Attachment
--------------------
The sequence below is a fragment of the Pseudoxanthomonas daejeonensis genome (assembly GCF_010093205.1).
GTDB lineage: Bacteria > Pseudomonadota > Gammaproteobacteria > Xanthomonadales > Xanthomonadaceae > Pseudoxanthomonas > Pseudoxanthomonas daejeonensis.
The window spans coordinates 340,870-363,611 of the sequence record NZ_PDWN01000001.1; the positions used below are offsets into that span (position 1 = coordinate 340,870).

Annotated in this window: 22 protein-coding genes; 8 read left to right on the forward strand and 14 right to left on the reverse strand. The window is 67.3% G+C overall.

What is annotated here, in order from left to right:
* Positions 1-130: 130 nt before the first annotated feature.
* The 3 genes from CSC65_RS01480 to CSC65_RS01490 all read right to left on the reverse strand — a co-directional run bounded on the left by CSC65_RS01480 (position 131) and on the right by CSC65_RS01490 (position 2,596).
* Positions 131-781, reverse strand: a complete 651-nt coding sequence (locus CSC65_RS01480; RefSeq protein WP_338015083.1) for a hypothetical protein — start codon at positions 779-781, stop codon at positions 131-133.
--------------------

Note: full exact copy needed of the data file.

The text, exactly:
The sequence below is a fragment of the Pseudoxanthomonas daejeonensis genome (assembly GCF_010093205.1).
GTDB lineage: Bacteria > Pseudomonadota > Gammaproteobacteria > Xanthomonadales > Xanthomonadaceae > Pseudoxanthomonas > Pseudoxanthomonas daejeonensis.
The window spans coordinates 340,870-363,611 of the sequence record NZ_PDWN01000001.1; the positions used below are offsets into that span (position 1 = coordinate 340,870).

Annotated in this window: 22 protein-coding genes; 8 read left to right on the forward strand and 14 right to left on the reverse strand. The window is 67.3% G+C overall.

What is annotated here, in order from left to right:
* Positions 1-130: 130 nt before the first annotated feature.
* The 3 genes from CSC65_RS01480 to CSC65_RS01490 all read right to left on the reverse strand — a co-directional run bounded on the left by CSC65_RS01480 (position 131) and on the right by CSC65_RS01490 (position 2,596).
* Positions 131-781, reverse strand: a complete 651-nt coding sequence (locus CSC65_RS01480; RefSeq protein WP_338015083.1) for a hypothetical protein — start codon at positions 779-781, stop codon at positions 131-133.